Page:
The thunderous roar of jet fighters taking off from the air base near Wang Ting-yu’s house has become a familiar part of the Taiwanese legislator’s life. The other day, they launched at 6 am local time, on their way to intercept Chinese warplanes that routinely harass the self-governed island.
Like many on Taiwan, Mr. Wang, a senior member of his Parliament’s foreign affairs and defense committee, is getting used to a faster tempo of military action as the Asian territory prepares for 2027, the year when many in Taipei believe China will be capable of invading.
Beijing drew the world’s attention in August when it encircled Taiwan with warships and launched ballistic missiles over the island as part of live-fire exercises – drills initiated in response to US House Speaker Nancy Pelosi’s visit to Taipei. China regards Taiwan as a renegade province, even though the Chinese Communist Party has never ruled the island since taking power on the mainland in 1949. It bristles against what it considers foreign interference in the matter and has reserved the right to use force to annex Taiwan .
Beijing’s August conduct, which Taiwan’s government condemned as a dress rehearsal for an attack, has raised the biggest question facing military strategists today: How much time does Taiwan have left before China invades?
The year 2027 looms large for Taiwan, which Chinese President Xi Jinping has vowed will one day be brought under Beijing’s control. That’s when, as US Admiral Philip Davidson, then-head of the Indo-Pacific Command, informed a Senate committee in 2021, China will have acquired the capacity to take Taiwan by force. Last week, CNN reported CIA deputy director David Cohen as saying that while Mr. Xi has not made the decision to invade Taiwan, he wants the People’s Liberation Army to have the capability by 2027.
Taiwanese policy makers and military thinkers say they cannot ignore the threat that 2027 will represent. Nevertheless many hold out hope that they can dissuade Beijing, either by diplomacy or deterrence, to put off any timetable for invasion.
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Alex Huang, the envoy to the United States for Taiwan’s main opposition party, the Kuomintang, or KMT, said he believes through the right kind of negotiation and communication with China, a military attack on the self-ruled island could be delayed indefinitely.
“That’s our goal, to kick the can down the road as much as possible because Xi Jinping won’t be there forever,” he said.
Ou Si-fu, a director at Taiwan’s Institute for National Defense and Security Research, or INDSR, said a full-scale invasion could very well start like China’s August military drills. In a war, PLA warships and planes encircling the island would first enforce a blockade designed to starve Taiwan of energy and food.
The risk for Taiwan is that a blockade alone might not rise to a threshold where the United States can justify getting involved.
Mr. Huang of the KMT, also chair of Taiwan’s Council on Strategic and Wargaming Studies, said he’d expect China would first launch missiles to destroy Taiwan’s electrical power. This would ensure Taiwan’s leadership could not copy Ukrainian President Volodymyr Zelensky in using social media and video conferences to rally support among compatriots or world leaders.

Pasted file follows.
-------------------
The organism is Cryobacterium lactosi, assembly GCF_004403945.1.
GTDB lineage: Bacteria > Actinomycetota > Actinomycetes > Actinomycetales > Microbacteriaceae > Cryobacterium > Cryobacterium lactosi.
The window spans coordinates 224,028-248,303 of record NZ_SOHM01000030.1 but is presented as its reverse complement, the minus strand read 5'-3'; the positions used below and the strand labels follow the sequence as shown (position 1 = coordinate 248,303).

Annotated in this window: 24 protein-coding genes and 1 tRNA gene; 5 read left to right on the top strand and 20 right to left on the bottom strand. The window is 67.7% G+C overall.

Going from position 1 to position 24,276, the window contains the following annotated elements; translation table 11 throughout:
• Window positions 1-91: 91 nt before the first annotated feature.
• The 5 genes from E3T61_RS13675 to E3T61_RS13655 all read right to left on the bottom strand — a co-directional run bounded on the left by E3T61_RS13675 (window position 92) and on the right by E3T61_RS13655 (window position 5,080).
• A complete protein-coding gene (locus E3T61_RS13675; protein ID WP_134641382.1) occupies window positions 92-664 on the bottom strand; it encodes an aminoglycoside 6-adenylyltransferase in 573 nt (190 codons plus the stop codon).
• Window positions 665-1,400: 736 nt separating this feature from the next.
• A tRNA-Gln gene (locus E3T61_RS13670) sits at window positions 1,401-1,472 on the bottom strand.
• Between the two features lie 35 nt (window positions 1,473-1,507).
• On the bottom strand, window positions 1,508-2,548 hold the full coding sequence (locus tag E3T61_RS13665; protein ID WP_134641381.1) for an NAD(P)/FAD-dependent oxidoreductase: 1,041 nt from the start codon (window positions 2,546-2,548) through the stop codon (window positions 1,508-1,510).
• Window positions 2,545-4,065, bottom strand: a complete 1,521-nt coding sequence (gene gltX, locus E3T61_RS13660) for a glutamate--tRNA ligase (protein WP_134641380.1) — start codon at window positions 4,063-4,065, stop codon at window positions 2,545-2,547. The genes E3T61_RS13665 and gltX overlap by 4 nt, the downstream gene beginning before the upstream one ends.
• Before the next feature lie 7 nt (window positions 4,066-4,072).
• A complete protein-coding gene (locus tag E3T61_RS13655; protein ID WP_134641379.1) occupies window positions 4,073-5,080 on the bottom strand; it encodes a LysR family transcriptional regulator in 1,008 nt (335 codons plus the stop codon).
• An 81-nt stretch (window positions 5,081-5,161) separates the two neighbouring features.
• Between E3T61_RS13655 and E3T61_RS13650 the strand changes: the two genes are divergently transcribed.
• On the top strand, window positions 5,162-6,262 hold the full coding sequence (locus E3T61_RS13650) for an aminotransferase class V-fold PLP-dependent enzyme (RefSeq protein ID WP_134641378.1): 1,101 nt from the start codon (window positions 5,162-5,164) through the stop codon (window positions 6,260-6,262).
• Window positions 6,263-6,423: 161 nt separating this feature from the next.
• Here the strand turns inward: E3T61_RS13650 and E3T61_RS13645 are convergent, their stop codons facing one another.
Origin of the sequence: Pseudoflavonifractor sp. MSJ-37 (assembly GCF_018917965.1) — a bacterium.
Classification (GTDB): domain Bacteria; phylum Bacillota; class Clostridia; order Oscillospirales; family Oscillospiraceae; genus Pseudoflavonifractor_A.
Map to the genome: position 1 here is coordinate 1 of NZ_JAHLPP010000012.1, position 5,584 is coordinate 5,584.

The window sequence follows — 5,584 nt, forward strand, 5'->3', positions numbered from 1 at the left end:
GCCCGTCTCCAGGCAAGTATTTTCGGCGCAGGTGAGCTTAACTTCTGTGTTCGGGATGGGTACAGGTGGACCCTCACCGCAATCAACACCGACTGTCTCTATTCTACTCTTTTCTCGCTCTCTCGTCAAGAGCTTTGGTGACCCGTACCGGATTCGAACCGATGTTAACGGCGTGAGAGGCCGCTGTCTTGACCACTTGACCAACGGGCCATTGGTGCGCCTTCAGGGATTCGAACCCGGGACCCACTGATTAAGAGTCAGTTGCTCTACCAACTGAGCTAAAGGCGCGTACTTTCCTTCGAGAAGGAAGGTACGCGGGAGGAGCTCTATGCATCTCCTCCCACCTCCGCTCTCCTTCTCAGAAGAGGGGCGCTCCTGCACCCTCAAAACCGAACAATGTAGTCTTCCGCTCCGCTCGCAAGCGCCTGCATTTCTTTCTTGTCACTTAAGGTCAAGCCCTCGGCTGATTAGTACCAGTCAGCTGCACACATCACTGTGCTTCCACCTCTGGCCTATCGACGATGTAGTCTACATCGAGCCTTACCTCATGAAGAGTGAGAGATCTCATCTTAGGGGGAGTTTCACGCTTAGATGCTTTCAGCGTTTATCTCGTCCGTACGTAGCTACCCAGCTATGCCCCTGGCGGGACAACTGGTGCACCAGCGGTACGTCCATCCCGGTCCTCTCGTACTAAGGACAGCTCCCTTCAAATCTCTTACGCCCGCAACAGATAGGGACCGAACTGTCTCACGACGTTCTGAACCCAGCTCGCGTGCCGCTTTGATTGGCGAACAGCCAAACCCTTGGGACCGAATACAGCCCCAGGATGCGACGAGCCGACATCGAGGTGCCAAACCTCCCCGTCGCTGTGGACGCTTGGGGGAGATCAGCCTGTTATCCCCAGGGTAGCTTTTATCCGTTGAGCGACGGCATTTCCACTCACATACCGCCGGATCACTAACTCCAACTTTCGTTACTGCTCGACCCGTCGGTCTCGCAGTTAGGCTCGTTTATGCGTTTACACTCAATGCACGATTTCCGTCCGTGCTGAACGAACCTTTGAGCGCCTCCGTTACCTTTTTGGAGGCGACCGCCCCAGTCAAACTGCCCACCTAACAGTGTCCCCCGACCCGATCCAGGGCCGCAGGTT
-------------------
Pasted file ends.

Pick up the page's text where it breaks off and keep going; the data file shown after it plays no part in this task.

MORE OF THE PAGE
“There would be no Zelensky in Taiwan. … You could not deliver a lecture or a speech in any parliament of any foreign country.”
With 2027 less than five years away, Taiwan is engaged in a race against time, acquiring new jet fighters and new battle tanks over the next few years, as well as domestically built submarines to harass the Chinese military at choke points in the north and south of the island.
Shen Ming-shih, the acting deputy chief executive officer of the Institute for National Defense and Security Research, noted that China’s 21st Party Congress will be held in 2027, when Mr. Xi could seek another term or wrap up his tenure as leader. “He needs a big achievement to say, ‘Okay I already unified Taiwan so I can move to a fourth term.’ Or, ‘I can step down because the historic mission is done.’ “
In recent years, Taiwan has faced pressure from US officials to dial back its purchases of big-ticket conventional warfare assets and pivot to unconventional warfare strategies that could harass and slow down an invading force. And so Taiwan is embracing what Mr. Ou calls a “porcupine strategy” designed to make a land invasion so difficult that China, which wants a quick victory to pre-empt US intervention, would think twice.
American assistance remains the wild card.
In Washington, wargaming scenarios run since February in a project affiliated with the Center for Strategic and International Studies found the United States, with support from Japan, could in most cases stop an invasion of China – but at a very heavy cost to both sides. The simulations found that the United States would lose between 500 to 900 aircraft, two air carriers and 20 to 30 surface combatant ships.
In one scenario where the United States declined to get involved, Taiwan held out for two-and-a-half months before losing to China, said retired US Marine Corps colonel Mark Cancian, a senior adviser at the center.
The United States has maintained a policy of “strategic ambiguity” regarding Taiwan that does not make clear how it would respond to a military assault of the island.
But that appears to have shifted under President Joe Biden, who has three times now said Washington would come to the military aid of Taipei.
Mr. Wang, a member of Taiwan’s ruling Democratic Progressive Party, said he believes Mr. Biden has retired “strategic ambiguity” and replaced it, for security matters at least, with “strategic clarity.” While Washington will never take a position backing Taiwan independence, it’s no longer being vague about whether it would lend a hand in a Taiwan Strait war, he said.